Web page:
Myth: Urinary incontinence means you have a ‘weak’ pelvic floor.

Myth: Urinary incontinence means you have a ‘weak’ pelvic floor.

Kate Roddy Pelvic Floor Physiotherapist

AbsoNOTley!  Urinary incontinence can stem from either an overactive or underactive pelvic floor. I used to humble brag about how ‘tight’ my pelvic floor was. Guess what? “Tight” is not a ‘good thing’. Dudes may think so but as Kate Roddy, Pelvic Floor Expert with Fixt Physio explains, no one comes to her and asks for a tight bicep or a tight shoulder. The key is to have a strong and flexible floor that can contract and relax.

The pelvic floor is a group of muscles that support the pelvic organs, including the bladder. Dysfunction in these muscles can contribute to urinary incontinence among other things. So, let’s understand what’s going on ‘down there’ before we plan for Kegels and other exercises that could make our situation worse.

Overactive Pelvic Floor: An overactive pelvic floor occurs when the muscles are too tight and do not relax appropriately. This can lead to symptoms such as:

  1. Urinary Urgency: A strong and constant urge to urinate.
  2. Frequency: Frequent trips to the bathroom, even when the bladder is not full. So annoying!
  3. Difficulty Initiating Urination: Struggling to start the flow of urine.
  4. Pain or Discomfort: Pelvic pain or discomfort, especially during intercourse.

Tips for Improving an Overactive Pelvic Floor:

  1. Pelvic Floor Relaxation Exercises: Practice deep breathing and consciously relax try to relax your pelvic floor muscles. Diaphragmatic breathing can be particularly helpful.
  2. Stretching Exercises: Incorporate stretching exercises that target the pelvic floor muscles. Yoga and gentle stretches can aid in promoting flexibility.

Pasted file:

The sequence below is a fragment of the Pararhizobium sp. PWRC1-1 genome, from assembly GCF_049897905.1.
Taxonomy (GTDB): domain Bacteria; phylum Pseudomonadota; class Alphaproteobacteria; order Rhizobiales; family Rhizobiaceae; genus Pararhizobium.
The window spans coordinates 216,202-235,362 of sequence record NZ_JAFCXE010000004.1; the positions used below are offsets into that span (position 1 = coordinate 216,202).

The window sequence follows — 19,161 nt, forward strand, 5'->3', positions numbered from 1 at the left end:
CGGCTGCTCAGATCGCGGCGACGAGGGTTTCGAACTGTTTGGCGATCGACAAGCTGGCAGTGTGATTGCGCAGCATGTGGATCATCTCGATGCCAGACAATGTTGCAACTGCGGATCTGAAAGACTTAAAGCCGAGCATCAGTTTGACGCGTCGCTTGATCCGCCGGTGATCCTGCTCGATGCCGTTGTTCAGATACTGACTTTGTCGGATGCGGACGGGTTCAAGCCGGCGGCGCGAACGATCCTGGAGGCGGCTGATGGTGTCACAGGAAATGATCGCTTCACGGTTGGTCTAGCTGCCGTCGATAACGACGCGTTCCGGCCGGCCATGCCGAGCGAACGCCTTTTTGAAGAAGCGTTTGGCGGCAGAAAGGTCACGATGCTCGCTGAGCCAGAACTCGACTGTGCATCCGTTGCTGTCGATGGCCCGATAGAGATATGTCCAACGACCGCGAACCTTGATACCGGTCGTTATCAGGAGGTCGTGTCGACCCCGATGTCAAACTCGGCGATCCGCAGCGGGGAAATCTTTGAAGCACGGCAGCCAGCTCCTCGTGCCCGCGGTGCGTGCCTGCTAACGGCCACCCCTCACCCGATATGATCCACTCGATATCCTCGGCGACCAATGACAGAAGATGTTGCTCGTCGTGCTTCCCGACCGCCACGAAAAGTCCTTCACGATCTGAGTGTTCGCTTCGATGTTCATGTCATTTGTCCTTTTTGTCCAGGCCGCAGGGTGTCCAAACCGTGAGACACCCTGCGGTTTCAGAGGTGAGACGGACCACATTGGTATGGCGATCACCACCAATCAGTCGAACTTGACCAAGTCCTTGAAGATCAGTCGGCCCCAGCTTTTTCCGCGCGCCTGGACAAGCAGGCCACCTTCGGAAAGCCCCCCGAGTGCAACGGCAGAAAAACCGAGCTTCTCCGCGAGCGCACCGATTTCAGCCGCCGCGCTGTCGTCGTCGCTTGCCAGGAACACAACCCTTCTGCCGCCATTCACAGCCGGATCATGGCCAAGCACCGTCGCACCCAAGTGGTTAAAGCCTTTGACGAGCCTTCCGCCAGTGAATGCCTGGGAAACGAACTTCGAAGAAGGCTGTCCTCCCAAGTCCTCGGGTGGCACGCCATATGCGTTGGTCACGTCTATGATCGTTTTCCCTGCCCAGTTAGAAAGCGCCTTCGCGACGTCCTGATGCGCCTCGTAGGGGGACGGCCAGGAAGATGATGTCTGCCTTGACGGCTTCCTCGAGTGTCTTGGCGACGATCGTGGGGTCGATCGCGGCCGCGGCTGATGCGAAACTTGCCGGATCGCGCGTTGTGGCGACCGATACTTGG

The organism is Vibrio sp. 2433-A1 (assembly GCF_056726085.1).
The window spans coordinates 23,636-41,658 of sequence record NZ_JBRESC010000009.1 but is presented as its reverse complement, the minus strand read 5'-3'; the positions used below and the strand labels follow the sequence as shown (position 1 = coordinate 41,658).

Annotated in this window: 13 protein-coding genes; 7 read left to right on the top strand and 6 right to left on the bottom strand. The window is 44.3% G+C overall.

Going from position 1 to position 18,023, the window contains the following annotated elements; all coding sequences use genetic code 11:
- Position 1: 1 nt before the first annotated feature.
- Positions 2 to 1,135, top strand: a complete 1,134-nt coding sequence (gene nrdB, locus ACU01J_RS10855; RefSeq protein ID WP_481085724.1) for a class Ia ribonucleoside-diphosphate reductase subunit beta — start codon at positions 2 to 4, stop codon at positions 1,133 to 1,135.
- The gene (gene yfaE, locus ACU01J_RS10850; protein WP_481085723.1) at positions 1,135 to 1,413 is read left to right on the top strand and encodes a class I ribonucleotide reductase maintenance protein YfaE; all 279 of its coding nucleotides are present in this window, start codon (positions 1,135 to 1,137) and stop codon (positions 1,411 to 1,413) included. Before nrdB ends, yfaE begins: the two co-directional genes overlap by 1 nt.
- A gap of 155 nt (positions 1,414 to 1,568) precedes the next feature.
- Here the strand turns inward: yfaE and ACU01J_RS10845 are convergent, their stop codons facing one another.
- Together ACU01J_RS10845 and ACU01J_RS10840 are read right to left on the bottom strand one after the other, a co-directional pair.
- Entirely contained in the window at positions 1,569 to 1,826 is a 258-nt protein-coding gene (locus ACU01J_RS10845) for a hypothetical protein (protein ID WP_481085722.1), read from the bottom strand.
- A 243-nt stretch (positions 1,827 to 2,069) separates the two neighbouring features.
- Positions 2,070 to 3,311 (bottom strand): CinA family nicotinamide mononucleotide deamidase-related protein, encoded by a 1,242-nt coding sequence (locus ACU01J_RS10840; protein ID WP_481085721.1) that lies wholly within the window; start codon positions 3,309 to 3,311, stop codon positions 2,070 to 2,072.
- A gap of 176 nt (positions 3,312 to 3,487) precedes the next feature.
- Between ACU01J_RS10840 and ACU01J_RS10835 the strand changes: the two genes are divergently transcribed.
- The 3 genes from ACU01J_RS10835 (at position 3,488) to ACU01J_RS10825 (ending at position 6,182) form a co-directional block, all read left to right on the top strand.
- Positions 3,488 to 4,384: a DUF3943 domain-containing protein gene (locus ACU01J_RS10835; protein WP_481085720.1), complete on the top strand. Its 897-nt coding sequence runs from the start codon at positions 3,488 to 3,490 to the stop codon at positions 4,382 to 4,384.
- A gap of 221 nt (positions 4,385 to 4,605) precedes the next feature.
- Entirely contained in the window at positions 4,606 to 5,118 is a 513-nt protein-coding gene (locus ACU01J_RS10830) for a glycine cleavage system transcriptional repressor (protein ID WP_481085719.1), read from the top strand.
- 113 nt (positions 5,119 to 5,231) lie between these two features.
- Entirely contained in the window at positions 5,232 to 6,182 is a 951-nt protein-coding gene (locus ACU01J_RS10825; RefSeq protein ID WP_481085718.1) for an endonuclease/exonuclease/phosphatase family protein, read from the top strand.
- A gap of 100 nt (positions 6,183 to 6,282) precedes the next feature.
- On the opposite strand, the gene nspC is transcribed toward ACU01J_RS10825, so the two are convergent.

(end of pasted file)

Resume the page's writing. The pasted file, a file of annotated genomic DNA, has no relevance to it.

3. Kegel Exercises with Relaxation: While Kegel exercises are often associated with strengthening, it's important to emphasize that doing them with a focus on relaxation is equally crucial for those with an overactive pelvic floor.
  4. Posture Awareness: Encourage proper posture, as slouching or poor alignment can contribute to pelvic floor dysfunction. Good posture helps the pelvic floor muscles function optimally.
  5. Hydration and Diet: Staying adequately hydrated is essential for bladder health. Certain foods and drinks, such as caffeine and acidic foods, can irritate the bladder and contribute to overactivity.
  6. Stress Management: Stress can exacerbate an overactive pelvic floor. Encourage stress-reducing activities such as mindfulness, meditation, or gentle exercises like walking.

The points above are meant to act as a guideline. Before trying anything, I urge you to book an appointment with a pelvic floor physio to determine what the issue is so you can work together to tailor an exercise program specific to your needs.

Food for thought

An expert recently told me that women are worth a lot of money to the feminine hygiene product industry with sales amounting to billions of dollars annually.

Think about that for a minute.

From diapers to pads to tampons to panty liners to diapers again, we are worth a fortune. If we stop peeing our pants, we stop lining their wallets.

Women not understanding their options and thinking incontinence is normal makes a lot more sense now, doesn't it?

Not cool.

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